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Emyle is pictured smiling at the camera. They are a white person with long brown hair and brown eyes. They are wearing a black blouse and standing outside.

Emyle Watkins

Multimedia Reporter

Emyle Watkins is a multimedia investigative journalist with experience in newspapers, web, TV and radio.

Emyle joined WBFO in March 2021 to cover the disability community - a topic area she believes deserves better coverage and investigative reporting focused on disability rights, community, culture, and access issues that impact people with disabilities. As someone who identifies as disabled and neurodivergent, herself, she wants to make sure the lived experiences of individuals with disabilities are accurately represented.

Buffalo-born and raised a short drive from the city, Emyle (pronounced like Emily, despite the spelling) got her bachelors degrees in Multimedia Journalism and Digital Media Arts at Canisius College.

Emyle’s journalism career began at the early age of 16, when she became the primary sports reporter/photographer for her hometown newspaper, The Springville Journal. Since then, she has also freelanced or had work published in other newspapers including The Buffalo News, The Pittsburgh Post-Gazette, and The Public.

While Emyle started as a sports journalist, early on in college she realized she wanted to pursue investigative journalism as a way to make a difference for communities and hold those in power accountable.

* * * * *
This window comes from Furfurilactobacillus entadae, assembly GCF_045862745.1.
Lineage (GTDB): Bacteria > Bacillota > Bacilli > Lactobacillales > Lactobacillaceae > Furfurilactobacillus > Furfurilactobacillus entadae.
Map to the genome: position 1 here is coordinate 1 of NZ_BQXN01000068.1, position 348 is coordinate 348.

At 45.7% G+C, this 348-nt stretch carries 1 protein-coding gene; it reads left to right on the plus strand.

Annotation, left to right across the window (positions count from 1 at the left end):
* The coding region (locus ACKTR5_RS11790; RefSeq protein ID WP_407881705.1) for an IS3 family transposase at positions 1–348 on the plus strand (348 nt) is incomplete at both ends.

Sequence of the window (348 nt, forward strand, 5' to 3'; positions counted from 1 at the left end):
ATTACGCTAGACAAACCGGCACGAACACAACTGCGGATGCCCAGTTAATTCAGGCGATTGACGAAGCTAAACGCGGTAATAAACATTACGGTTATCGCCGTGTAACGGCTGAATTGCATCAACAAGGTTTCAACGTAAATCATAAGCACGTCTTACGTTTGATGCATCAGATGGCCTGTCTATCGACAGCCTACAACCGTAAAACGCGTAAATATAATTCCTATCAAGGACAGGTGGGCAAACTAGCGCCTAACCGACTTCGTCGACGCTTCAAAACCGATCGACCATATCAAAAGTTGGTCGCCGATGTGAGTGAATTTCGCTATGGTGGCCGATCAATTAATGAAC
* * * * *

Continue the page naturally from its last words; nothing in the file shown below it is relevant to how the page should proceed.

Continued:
In college, Emyle quickly moved into an editorial position at The Canisius Griffin, and served as the managing editor there, leading the investigative team, often looking into finances and covering student government/college administration. She also redesigned the newspaper’s website and print product to be more accessible to readers with visual disabilities.

As part of Canisius’ Video Institute, Emyle co-produced and was the reporter for the documentary “NewBorn: Maternal Resources in New York State,” which won a Telly Award in 2020. While on a fellowship at The Pittsburgh Post-Gazette, she won a Pennsylvania Golden Quill by co-writing “There are Black people in the future,” a series of artist profiles.

Emyle interned at WBFO in 2020 and later became an associate producer on the digital and investigative teams at WGRZ -TV (Channel 2). There she helped develop stories on such topics as unsolved shootings in Buffalo, and how over 900 graves were lost in a Cheektowaga cemetery.

Follow @EmyleWatkins.
Email Emyle at ewatkins@WBFO.org
Desk (call only): 716-845-7000, ext 233

  • In April, the University at Buffalo hosted adaptive yoga teacher Matthew Sanford to not only train yoga teachers and medical professionals, but to educate the community on how to develop body to mind resilience. Sanford, who is also an author and founded the non-profit Mind Body Solutions, sat down with WBFO’s Emyle Watkins for an interview before one of his classes at UB. On today’s Disabilities Beat, we share part of that interview, but you can hear the full interview on What’s Next? and using the player below.
  • This week on the Disabilities Beat, we look to an independent living center in Chicago for perspective on what disabled survivors of gun violence are experiencing and need from their communities. WBFO’s Emyle Watkins speaks with Candace Coleman, who runs the Survivors of Firearm/Gun Violence Project at Access Living. The project has held listening sessions with survivors over the past 18 months to better understand what survivors need. These sessions have also connected peers, helped Access Living better tailor their services, and allowed Access Living to create an initial report with results that can help other organizations and communities.